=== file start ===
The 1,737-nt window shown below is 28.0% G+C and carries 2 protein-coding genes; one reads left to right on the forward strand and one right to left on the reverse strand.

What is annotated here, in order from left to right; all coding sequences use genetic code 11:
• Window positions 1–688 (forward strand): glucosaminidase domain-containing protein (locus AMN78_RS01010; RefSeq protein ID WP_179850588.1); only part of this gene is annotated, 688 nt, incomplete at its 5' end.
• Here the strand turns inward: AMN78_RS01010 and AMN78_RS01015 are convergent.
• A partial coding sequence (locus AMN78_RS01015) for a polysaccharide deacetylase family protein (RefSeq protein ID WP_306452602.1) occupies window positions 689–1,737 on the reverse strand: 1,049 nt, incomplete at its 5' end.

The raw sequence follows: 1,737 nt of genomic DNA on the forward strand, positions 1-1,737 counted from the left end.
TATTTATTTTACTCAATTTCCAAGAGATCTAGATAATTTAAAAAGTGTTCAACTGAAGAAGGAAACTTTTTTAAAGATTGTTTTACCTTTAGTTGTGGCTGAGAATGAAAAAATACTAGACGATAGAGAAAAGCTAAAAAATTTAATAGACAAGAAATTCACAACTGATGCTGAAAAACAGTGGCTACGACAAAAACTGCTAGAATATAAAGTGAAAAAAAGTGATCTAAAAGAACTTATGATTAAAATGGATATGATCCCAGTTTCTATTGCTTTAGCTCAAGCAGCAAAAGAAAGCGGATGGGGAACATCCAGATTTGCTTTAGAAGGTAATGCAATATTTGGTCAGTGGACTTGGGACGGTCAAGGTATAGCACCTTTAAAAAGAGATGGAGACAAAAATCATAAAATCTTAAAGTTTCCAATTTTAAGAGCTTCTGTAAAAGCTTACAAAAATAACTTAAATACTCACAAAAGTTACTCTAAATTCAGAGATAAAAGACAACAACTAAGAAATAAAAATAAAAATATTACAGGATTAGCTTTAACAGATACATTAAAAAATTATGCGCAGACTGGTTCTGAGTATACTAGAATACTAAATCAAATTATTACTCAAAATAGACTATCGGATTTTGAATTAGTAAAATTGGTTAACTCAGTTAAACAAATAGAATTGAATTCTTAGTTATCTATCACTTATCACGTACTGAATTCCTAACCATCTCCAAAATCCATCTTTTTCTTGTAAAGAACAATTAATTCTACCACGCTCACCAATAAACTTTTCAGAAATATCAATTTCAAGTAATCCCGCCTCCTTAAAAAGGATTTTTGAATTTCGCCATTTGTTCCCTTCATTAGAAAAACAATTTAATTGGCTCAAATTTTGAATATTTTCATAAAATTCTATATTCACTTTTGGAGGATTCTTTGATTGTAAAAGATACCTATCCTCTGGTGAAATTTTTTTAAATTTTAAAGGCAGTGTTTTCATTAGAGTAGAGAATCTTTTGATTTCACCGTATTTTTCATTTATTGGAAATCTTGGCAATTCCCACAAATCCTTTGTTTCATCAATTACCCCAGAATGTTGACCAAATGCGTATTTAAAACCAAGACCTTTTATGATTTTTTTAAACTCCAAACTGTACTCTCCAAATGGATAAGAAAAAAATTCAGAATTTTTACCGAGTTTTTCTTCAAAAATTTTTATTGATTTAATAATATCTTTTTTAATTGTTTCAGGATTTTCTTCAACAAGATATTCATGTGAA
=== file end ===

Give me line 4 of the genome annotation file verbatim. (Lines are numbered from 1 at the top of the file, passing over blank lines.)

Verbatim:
• Here the strand turns inward: AMN78_RS01010 and AMN78_RS01015 are convergent.